PS - After the 6 piece KC became the current quartet, your kit has become augmented by a vast array of electronic percussion. What do the electronics offer you that acoustic percussion does not? �

PM - A direct input into processing sound with out the feedback hassles. . . .and a much bigger box of crayola's. �

PS - Were there any substantial challenges in bringing the wide sonic palette you use on TCOL & Power To Believe to the live stage? �

PM - Of course-
1: Transportation and convenience dictate consolidation, so where I had three or more beatboxes chirping away that I could dj mix, crossfade, improvise and interact with to create the tracks now I just sample chunks of those performances, - in longer 'premixed' form (and call it 'the part') and then start again to introduce other elements to sort of dub mix into it for a fresh flavor. �
2: The basic acoustics-like: the room , microphones, and acoustic drums used in recording can't fully be duplicated, not that's a bad thing its just what it is - acoustic drums sound better in some rooms than others, and for me the sound and the part are almost of the same importance. �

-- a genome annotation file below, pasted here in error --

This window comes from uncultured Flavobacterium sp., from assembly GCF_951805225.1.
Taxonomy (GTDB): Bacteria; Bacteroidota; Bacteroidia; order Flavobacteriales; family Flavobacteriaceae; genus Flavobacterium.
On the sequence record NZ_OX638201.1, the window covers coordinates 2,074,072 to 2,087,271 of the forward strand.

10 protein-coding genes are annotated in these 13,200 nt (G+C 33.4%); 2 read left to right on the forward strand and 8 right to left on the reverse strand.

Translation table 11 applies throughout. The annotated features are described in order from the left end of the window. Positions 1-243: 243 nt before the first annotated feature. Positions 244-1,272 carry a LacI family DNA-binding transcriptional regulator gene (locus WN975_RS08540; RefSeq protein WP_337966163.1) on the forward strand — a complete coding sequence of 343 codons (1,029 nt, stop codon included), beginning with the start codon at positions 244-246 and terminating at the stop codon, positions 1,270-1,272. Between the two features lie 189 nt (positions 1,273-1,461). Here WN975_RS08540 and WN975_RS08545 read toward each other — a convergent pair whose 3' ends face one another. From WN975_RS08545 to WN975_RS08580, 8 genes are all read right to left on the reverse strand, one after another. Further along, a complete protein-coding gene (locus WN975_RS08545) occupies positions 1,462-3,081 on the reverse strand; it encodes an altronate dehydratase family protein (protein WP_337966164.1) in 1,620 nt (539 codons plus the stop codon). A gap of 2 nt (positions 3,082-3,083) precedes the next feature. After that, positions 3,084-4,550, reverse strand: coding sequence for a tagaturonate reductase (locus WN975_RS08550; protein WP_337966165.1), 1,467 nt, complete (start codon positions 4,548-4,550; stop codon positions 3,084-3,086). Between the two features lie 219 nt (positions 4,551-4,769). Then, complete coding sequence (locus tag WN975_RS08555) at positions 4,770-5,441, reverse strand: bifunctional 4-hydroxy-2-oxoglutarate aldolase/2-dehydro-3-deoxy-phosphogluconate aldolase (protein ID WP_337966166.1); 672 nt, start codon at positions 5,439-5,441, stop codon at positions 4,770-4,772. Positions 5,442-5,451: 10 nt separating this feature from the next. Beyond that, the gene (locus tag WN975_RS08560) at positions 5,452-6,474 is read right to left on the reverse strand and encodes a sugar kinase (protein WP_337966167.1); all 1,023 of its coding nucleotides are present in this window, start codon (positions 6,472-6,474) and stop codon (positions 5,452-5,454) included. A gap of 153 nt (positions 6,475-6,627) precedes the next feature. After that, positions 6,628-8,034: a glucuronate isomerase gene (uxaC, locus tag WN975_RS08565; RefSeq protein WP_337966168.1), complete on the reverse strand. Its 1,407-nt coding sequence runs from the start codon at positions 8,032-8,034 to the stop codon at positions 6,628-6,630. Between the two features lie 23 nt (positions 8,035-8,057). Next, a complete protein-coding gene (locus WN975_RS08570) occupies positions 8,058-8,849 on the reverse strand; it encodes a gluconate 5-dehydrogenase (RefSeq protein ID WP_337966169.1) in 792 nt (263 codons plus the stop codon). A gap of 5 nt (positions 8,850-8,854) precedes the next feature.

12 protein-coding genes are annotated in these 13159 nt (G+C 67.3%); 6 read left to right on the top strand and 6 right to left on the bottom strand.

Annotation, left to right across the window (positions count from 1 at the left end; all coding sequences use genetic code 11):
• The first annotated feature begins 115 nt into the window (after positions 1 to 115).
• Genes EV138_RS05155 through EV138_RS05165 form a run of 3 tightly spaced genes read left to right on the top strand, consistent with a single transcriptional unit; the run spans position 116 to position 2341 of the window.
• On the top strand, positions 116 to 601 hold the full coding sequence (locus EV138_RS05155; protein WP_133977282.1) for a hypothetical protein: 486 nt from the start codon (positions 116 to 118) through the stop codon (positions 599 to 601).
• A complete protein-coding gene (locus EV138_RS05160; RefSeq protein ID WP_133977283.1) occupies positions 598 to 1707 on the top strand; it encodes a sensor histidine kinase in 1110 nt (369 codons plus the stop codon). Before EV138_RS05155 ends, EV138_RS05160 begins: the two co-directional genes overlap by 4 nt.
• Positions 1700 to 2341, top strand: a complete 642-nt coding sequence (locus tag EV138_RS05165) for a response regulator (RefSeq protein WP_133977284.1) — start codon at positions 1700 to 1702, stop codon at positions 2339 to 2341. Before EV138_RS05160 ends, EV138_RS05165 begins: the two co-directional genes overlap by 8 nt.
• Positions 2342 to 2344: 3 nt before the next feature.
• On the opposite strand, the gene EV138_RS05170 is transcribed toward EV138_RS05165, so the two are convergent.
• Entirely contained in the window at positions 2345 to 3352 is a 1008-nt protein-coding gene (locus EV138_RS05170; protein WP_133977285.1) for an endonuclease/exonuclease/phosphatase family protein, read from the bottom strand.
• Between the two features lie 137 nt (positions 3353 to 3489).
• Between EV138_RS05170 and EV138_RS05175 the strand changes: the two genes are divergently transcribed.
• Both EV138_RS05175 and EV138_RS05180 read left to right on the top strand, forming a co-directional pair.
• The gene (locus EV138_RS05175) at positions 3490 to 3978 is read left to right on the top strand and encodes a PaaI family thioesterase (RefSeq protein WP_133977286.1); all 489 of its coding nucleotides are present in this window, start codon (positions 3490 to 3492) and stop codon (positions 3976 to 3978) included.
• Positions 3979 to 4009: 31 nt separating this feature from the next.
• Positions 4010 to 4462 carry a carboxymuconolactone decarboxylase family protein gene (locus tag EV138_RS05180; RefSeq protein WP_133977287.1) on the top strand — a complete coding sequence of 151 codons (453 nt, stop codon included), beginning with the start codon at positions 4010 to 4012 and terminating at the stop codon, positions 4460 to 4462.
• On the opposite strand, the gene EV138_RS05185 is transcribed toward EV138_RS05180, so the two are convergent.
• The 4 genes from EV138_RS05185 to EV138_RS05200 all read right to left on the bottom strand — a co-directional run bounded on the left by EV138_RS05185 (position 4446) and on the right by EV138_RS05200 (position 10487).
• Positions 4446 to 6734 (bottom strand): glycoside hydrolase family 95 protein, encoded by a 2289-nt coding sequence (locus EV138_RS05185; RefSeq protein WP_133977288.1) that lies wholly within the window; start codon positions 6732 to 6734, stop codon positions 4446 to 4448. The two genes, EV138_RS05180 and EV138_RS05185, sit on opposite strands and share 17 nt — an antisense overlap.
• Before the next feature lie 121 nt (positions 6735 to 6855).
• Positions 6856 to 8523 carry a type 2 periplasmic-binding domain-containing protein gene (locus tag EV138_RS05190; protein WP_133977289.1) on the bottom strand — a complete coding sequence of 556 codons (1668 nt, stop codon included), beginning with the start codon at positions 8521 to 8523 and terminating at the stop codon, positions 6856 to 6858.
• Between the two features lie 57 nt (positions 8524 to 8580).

PS - How did you first hook up with Bill Munyon & what part does he play in the percussive territory you're exploring? �

PM - We met when I needed somebody to do some work on my patch bay after I moved to Austin in 1994. �
Bill's part ?? Mmmmmmmmm, well its bigger than you might think- he's got ears, attitude, and his paradigm is outside my bubble. . . and he's very sharp and can cut the crap away. �

PS - On the current King Crimson tour, on the date I saw in NYC, there was no material predating the TCOL CD. For a band with over 3 decades of history, I saw it as almost a statement that this is a new band. Was that the intent, or did I read too much into it? �

PM - Intent ? Again? . . . it's makin me tense.
B-you read too much.
or. . . C-we only had a week to rehearse and Robert didn't want to play the other tunes. �

PS - After the tour in support of The Power To Believe concludes, what's next for KC? �